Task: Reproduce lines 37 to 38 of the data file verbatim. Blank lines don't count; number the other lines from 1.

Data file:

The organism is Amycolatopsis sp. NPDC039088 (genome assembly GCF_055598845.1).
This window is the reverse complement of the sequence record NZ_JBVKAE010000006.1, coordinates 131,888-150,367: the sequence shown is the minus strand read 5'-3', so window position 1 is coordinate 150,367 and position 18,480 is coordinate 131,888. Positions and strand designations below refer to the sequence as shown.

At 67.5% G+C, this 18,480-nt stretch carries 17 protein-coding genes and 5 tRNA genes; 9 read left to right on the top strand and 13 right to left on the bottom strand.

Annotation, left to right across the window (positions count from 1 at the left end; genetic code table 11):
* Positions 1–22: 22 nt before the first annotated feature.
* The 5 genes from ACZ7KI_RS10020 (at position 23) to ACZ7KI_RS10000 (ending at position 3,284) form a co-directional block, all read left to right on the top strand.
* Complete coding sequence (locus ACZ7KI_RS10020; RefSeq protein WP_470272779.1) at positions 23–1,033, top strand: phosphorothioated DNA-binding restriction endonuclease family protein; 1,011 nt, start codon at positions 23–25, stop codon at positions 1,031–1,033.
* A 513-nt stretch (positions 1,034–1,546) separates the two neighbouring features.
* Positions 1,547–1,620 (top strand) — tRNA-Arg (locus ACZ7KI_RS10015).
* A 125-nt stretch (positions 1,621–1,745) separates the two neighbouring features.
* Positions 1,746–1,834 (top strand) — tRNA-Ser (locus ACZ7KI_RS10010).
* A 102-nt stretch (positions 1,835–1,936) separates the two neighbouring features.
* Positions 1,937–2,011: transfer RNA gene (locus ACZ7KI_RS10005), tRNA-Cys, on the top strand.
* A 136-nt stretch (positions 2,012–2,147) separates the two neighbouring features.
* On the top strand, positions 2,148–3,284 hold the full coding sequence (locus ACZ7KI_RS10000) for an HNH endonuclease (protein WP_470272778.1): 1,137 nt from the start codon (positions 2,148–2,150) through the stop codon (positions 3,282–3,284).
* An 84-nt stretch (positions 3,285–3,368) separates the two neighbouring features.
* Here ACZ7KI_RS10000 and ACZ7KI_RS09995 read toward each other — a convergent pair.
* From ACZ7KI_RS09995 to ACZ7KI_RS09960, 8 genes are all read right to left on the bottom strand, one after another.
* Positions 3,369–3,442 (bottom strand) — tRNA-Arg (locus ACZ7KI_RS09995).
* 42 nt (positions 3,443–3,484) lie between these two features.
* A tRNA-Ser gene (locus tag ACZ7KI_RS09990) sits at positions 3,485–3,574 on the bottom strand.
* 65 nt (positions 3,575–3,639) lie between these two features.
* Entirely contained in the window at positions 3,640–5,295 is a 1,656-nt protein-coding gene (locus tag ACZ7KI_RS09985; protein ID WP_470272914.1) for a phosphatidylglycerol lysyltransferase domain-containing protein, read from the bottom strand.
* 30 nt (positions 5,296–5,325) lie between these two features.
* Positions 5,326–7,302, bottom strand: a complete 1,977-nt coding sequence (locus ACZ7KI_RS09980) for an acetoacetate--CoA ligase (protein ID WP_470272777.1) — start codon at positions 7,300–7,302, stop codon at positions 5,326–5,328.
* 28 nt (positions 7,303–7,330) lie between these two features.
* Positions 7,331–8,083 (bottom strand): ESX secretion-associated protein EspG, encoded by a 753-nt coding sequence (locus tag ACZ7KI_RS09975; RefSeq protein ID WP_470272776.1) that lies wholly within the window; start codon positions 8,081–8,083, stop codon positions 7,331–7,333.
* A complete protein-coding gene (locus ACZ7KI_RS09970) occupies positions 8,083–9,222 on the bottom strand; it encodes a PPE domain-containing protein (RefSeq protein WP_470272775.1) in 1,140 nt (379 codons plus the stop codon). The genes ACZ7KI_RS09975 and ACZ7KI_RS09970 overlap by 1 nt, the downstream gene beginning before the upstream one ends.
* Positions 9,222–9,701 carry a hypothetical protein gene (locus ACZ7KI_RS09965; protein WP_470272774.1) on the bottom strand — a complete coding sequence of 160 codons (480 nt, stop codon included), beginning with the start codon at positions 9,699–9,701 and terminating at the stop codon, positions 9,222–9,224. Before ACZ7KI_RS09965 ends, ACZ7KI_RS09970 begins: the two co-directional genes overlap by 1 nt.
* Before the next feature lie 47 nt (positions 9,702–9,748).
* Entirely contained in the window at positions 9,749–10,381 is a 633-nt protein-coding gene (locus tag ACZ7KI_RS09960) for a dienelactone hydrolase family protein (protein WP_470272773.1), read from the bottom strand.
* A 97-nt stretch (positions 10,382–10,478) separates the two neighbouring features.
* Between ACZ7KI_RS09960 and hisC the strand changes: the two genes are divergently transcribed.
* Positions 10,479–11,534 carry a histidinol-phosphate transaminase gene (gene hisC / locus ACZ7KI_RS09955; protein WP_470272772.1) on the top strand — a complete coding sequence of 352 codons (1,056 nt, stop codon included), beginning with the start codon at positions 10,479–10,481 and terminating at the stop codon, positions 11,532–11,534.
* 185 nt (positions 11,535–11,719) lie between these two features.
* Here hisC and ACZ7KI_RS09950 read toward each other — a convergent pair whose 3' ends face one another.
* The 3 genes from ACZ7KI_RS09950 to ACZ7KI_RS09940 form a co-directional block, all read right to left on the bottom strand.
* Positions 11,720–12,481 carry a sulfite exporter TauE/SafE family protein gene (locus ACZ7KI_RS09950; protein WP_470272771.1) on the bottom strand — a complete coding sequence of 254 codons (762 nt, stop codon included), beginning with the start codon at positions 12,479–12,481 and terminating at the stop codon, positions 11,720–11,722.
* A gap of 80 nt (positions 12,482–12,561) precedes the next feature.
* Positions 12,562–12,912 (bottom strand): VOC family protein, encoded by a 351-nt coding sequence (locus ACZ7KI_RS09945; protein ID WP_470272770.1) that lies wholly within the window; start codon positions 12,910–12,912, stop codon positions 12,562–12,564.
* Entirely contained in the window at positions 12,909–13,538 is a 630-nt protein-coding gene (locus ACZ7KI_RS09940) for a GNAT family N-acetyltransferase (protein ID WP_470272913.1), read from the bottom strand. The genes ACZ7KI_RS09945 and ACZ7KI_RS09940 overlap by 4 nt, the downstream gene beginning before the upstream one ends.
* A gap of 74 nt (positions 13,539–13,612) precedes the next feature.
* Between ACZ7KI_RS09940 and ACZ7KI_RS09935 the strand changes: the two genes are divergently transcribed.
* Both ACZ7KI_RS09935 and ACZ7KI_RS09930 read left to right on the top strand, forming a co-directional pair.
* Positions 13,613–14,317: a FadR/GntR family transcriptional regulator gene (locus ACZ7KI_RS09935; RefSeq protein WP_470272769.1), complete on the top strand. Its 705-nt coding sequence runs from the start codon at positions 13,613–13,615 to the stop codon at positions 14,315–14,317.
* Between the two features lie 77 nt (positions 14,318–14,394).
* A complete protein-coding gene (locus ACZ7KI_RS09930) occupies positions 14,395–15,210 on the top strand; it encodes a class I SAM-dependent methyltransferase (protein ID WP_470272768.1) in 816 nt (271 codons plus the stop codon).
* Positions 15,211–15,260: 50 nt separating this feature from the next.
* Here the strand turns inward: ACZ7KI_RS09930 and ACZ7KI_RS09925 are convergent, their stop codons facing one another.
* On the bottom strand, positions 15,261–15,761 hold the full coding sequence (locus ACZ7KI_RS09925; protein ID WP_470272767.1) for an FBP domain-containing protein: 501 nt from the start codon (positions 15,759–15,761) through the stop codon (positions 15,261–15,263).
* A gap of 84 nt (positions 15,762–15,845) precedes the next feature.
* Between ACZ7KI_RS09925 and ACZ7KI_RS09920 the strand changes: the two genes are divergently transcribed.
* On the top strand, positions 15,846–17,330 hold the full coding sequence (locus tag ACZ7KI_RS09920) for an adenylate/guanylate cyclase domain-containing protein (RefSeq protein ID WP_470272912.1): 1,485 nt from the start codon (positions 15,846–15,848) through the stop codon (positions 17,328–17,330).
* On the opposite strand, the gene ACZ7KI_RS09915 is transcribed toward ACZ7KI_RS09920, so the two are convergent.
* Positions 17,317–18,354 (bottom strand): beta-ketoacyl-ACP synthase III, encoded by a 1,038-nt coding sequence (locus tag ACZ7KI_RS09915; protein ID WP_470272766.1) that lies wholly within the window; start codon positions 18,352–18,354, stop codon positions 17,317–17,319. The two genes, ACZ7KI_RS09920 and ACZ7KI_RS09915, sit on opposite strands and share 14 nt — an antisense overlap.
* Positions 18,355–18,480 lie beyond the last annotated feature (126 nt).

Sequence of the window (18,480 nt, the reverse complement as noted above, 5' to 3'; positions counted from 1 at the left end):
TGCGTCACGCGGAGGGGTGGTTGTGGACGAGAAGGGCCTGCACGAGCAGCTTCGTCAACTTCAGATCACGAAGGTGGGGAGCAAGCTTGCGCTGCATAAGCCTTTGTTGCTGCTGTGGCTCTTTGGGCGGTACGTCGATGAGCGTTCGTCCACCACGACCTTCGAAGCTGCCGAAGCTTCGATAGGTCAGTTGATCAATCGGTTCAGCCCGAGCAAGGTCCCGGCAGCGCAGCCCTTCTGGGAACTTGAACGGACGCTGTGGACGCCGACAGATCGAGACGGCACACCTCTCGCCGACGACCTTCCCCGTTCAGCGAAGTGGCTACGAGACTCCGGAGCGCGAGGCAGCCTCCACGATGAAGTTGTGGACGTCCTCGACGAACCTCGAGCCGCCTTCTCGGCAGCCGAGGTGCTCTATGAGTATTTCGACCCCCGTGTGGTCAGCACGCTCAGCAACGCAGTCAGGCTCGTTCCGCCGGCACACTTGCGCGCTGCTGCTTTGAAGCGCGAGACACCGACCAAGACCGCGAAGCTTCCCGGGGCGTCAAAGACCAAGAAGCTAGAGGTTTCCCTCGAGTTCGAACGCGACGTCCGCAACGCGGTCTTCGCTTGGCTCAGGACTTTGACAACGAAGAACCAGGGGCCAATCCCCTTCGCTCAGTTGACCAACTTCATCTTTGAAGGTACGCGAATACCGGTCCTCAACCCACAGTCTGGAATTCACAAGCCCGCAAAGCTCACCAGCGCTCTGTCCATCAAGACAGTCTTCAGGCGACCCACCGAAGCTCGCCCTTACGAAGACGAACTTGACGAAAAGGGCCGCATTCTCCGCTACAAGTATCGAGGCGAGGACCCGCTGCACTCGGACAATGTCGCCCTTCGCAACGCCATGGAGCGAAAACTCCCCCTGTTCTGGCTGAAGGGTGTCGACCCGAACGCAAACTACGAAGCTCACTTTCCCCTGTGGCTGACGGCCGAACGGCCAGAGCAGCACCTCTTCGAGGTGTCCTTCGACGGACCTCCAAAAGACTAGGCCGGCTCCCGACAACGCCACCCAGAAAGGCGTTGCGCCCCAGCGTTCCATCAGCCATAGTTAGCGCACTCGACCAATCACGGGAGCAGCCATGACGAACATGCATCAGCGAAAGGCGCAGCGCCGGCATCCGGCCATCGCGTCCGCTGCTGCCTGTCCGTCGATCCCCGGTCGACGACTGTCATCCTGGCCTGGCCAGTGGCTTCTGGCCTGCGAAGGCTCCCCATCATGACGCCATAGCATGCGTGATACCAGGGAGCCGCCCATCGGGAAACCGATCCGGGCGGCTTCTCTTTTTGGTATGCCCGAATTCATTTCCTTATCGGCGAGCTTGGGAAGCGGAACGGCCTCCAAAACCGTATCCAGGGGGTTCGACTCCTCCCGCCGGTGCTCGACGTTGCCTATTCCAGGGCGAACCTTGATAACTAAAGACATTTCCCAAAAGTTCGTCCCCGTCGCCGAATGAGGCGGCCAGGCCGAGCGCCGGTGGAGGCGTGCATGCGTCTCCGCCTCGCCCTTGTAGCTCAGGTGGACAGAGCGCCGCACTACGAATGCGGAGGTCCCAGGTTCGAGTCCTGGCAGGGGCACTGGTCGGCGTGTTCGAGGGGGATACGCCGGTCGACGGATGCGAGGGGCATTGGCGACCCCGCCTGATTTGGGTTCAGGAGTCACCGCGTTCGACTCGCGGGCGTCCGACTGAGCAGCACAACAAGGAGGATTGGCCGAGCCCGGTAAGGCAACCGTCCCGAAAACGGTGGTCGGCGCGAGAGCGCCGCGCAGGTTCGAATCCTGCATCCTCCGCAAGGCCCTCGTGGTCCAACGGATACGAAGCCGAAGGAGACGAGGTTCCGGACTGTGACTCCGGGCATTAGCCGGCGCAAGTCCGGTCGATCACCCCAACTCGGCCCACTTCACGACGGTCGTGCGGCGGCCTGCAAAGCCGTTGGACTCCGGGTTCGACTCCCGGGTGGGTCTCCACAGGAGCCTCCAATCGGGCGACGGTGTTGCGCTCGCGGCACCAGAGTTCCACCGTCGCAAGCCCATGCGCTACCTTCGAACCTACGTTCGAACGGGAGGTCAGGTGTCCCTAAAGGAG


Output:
* The 3 genes from ACZ7KI_RS09950 to ACZ7KI_RS09940 form a co-directional block, all read right to left on the bottom strand.
* Positions 11,720–12,481 carry a sulfite exporter TauE/SafE family protein gene (locus ACZ7KI_RS09950; protein WP_470272771.1) on the bottom strand — a complete coding sequence of 254 codons (762 nt, stop codon included), beginning with the start codon at positions 12,479–12,481 and terminating at the stop codon, positions 11,720–11,722.